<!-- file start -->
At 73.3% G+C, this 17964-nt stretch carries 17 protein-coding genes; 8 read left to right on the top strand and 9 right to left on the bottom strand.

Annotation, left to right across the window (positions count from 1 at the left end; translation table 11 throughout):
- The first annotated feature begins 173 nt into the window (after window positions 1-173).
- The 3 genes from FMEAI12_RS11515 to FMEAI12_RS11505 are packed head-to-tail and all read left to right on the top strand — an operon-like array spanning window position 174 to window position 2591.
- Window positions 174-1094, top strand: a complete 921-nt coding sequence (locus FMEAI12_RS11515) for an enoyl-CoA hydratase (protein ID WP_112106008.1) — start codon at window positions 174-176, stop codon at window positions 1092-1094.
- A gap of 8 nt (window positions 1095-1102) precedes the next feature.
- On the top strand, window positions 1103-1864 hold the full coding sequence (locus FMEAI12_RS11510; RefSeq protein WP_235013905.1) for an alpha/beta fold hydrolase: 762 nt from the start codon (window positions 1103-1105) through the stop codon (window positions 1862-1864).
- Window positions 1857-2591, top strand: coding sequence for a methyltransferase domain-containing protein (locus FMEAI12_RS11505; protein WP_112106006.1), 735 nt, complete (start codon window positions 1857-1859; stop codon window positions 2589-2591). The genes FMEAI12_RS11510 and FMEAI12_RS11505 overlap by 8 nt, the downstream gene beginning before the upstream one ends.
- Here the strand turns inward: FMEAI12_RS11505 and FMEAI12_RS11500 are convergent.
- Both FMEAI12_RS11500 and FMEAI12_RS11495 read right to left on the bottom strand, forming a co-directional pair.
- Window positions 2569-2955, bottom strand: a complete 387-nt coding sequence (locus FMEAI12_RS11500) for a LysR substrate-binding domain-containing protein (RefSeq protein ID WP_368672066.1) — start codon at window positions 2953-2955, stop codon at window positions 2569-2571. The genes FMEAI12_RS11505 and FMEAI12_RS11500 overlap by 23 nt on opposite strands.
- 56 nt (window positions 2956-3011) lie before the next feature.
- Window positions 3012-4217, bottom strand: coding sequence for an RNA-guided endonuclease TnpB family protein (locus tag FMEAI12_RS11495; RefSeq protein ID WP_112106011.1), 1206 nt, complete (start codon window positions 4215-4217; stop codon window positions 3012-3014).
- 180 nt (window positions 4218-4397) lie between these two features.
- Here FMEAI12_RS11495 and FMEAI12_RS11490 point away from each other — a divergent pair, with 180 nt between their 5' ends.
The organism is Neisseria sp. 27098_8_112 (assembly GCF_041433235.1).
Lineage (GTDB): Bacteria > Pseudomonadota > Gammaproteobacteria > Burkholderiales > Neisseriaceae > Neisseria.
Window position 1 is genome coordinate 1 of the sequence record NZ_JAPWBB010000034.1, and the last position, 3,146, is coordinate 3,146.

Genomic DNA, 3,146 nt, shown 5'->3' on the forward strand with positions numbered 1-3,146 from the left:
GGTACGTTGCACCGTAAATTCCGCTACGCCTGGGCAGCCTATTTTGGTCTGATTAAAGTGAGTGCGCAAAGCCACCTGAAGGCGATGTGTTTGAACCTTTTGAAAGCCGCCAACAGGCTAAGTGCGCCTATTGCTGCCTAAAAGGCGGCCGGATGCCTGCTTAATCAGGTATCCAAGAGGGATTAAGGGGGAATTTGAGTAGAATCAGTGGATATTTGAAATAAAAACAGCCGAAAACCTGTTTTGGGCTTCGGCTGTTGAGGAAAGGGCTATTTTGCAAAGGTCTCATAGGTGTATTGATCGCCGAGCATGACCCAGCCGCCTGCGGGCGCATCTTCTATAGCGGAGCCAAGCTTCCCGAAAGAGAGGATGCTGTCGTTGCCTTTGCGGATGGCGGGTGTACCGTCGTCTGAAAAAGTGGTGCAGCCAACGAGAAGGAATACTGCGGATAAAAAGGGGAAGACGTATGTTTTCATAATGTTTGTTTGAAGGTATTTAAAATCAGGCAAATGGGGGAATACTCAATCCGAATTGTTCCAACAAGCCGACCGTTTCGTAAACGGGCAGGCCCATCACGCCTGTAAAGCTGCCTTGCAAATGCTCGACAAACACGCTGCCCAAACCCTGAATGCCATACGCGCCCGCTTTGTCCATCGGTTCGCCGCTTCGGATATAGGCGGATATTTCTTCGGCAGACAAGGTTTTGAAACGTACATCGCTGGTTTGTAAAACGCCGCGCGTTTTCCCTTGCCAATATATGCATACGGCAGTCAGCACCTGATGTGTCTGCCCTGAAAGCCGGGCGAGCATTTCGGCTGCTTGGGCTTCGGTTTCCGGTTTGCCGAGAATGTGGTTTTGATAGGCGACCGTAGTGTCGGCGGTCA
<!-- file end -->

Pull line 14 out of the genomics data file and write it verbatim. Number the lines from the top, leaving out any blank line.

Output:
- 180 nt (window positions 4218-4397) lie between these two features.